And this is very much a solo tour. Bowie’s band members, including guitarist Mick Ronson (played by Aaron Poole), are not on this trip. And therefore, the band members are barely in the movie.

In the beginning of “Stardust” (which mainly takes place in 1971, but jumps back and forth in time with David’s flashbacks), David arrives at an airport in Washington, D.C., and immediately stands out as a “freak” because he’s very androgynous-looking. As customs officials go through David’s luggage and see that he has feminine-looking clothes in his suitcase, one of the officials holds up a dress and looks at it with a mixture of curiosity and disgust.

David says pretentiously, “It’s a man’s dress. It’s by Michael Fish. He invented the kipper tie.” The customs official could care less. Later on, David is asked during an interview in the customs area if he is gay (David is advised to answer no, so he says no) or has any mental illnesses. This question about mental illness triggers a series of flashbacks to David spending time with his older half-brother Terry Burns (played by Derek Moran), who was diagnosed as schizophrenic and spent time in a psychiatric institution, as did the real Terry Burns.

Through these various flashbacks, viewers see that Terry, who’s about 10 years older than David, was David’s greatest inspiration when he was growing up. Terry was the first person to introduce David to music. And the movie pushes a narrative that David’s “The Man Who Sold the World” album (released in the U.S. in November 1970 and in the U.K. in April 1971) was largely inspired by David’s fears that he might inherit his family’s history of mental illness, since David’s maternal aunts and maternal grandmother were also schizophrenic. The album track “All the Madmen” was supposed to be about Terry and David’s relationship, according to this movie.

“The Man Who Sold the World” album wasn’t the big hit that David had with his 1969 self-titled second album, which yielded his breakthrough single “Space Oddity.” In the movie, David is seen having several tense meetings about his career, because he’s in danger of being considered a one-hit wonder, and there’s talk that Mercury Records might drop him.

In England, David’s manager Tony Defries (played by Julian Richings) and David’s wife Angie (played by Jena Malone) lecture David on what they think is best for his career. (In real life, Bowie’s manager at the time was Tony DeVries.) Tony tells David that “The Man Who Sold the World” album is considered “too dark and weird for the Yanks.” Tony mentions to David that publicist Ron Oberman is supposedly the only person at Mercury Records who cares about David.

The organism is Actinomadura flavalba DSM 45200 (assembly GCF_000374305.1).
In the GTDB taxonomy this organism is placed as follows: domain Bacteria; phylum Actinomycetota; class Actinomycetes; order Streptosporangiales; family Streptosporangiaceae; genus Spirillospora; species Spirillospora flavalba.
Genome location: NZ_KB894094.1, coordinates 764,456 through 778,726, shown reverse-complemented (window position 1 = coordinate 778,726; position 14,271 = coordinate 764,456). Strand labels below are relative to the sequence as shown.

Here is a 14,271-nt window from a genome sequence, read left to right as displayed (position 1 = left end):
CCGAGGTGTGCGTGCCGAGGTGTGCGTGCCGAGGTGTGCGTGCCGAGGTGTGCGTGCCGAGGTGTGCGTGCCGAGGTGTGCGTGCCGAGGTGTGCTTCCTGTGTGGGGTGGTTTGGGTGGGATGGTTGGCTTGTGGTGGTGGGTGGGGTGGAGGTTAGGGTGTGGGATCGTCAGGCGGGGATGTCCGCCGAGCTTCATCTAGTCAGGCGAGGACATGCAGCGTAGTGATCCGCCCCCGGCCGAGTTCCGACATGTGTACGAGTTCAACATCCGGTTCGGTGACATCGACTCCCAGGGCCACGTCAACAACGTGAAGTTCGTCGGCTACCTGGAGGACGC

Angie is an American, but she puts on airs with a fake accent where she tries to sound British. During the tour, she’s pregnant at the Bowies’ home in England, although the movie never shows her giving birth in May 1971 to David and Angie’s son, who was then known as Zowie Bowie, but he now goes by the name Duncan Jones. In the movie, not once does David show any concern for his unborn child. David doesn’t even mention his child. It’s simply horrendous how the movie makes him look like a cold, uncaring father, when in reality (by all accounts) he was a more nurturing parent to Duncan/Zowie than Angie was.

In real life, David and Angie Bowie were very open about being bisexual swingers, which is depicted in the movie as Angie reacting this way when a young woman attempts to seduce David at a party, with Angie nearby. Angie says haughtily to this would-be mistress: “If you want him, you have to go through me.” Angie then gives the woman a passionate kiss on the mouth and tells her that she can join her and David in the bedroom later. T. Rex singer Bolan (played by James Cade) makes a cameo at this party by giving a badly written speech about the joys of taking LSD, as if he’s trying to be the next Timothy Leary.

Angie is depicted as someone who loved to tell people that she and David had an unconventional marriage. But in this movie, she falls into a very conventional “wife of a musician” stereotype of being a nagging shrew who complains that David doesn’t pay more attention to her when he’s away on tour. She also fancies herself as a wheeler dealer who can take control of certain aspects of David’s career, even though the movie doesn’t show her actually doing anything business-minded, except trying to get Ron fired because David’s career in America isn’t going as well as she hopes it will.

During the road trip with Ron in America, David gets a rude awakening when he thinks he’s going to be treated like a star. Instead, he’s mostly treated like an oddball nobody. Rather than staying at a five-star hotel as he expected when he first arrives in America, David stays at the house of Ron’s parents until David and Ron begin their road trip, with Ron doing the driving. Ron is middle-aged and divorced with no kids. It’s implied that Ron still lives with his parents.

Ron thinks David is a genius and tells him that repeatedly. This fast-talking publicist is convinced that he can persuade people into believing the same way about David. However, based on the things that people in the music industry say to Ron and how he’s treated, Ron doesn’t get much respect because his career has gone nowhere and he’s considered kind of a joke.